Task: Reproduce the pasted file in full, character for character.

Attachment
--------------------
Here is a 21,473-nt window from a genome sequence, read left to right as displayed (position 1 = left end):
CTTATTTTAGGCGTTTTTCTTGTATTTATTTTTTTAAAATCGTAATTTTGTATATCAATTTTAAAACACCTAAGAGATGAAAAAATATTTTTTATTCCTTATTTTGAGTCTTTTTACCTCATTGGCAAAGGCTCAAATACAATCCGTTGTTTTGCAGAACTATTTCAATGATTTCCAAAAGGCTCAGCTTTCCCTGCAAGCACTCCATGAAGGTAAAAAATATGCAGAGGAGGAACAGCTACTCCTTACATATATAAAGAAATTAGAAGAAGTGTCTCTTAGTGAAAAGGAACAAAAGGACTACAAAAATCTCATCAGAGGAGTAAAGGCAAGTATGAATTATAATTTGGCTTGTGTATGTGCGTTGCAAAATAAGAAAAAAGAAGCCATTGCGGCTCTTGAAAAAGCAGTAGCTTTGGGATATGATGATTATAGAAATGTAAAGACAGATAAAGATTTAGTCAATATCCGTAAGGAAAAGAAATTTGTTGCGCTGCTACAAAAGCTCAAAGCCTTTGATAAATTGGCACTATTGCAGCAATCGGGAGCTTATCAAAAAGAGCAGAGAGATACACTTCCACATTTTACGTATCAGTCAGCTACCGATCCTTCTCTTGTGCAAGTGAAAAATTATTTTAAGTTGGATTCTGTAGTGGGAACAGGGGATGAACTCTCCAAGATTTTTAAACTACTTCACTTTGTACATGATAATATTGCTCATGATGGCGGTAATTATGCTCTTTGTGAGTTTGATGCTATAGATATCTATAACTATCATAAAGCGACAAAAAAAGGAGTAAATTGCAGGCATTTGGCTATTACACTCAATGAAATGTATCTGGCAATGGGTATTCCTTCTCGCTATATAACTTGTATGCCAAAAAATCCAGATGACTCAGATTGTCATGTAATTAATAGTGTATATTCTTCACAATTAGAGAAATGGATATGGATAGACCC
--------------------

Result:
Here is a 21,473-nt window from a genome sequence, read left to right as displayed (position 1 = left end):
CTTATTTTAGGCGTTTTTCTTGTATTTATTTTTTTAAAATCGTAATTTTGTATATCAATTTTAAAACACCTAAGAGATGAAAAAATATTTTTTATTCCTTATTTTGAGTCTTTTTACCTCATTGGCAAAGGCTCAAATACAATCCGTTGTTTTGCAGAACTATTTCAATGATTTCCAAAAGGCTCAGCTTTCCCTGCAAGCACTCCATGAAGGTAAAAAATATGCAGAGGAGGAACAGCTACTCCTTACATATATAAAGAAATTAGAAGAAGTGTCTCTTAGTGAAAAGGAACAAAAGGACTACAAAAATCTCATCAGAGGAGTAAAGGCAAGTATGAATTATAATTTGGCTTGTGTATGTGCGTTGCAAAATAAGAAAAAAGAAGCCATTGCGGCTCTTGAAAAAGCAGTAGCTTTGGGATATGATGATTATAGAAATGTAAAGACAGATAAAGATTTAGTCAATATCCGTAAGGAAAAGAAATTTGTTGCGCTGCTACAAAAGCTCAAAGCCTTTGATAAATTGGCACTATTGCAGCAATCGGGAGCTTATCAAAAAGAGCAGAGAGATACACTTCCACATTTTACGTATCAGTCAGCTACCGATCCTTCTCTTGTGCAAGTGAAAAATTATTTTAAGTTGGATTCTGTAGTGGGAACAGGGGATGAACTCTCCAAGATTTTTAAACTACTTCACTTTGTACATGATAATATTGCTCATGATGGCGGTAATTATGCTCTTTGTGAGTTTGATGCTATAGATATCTATAACTATCATAAAGCGACAAAAAAAGGAGTAAATTGCAGGCATTTGGCTATTACACTCAATGAAATGTATCTGGCAATGGGTATTCCTTCTCGCTATATAACTTGTATGCCAAAAAATCCAGATGACTCAGATTGTCATGTAATTAATAGTGTATATTCTTCACAATTAGAGAAATGGATATGGATAGACCC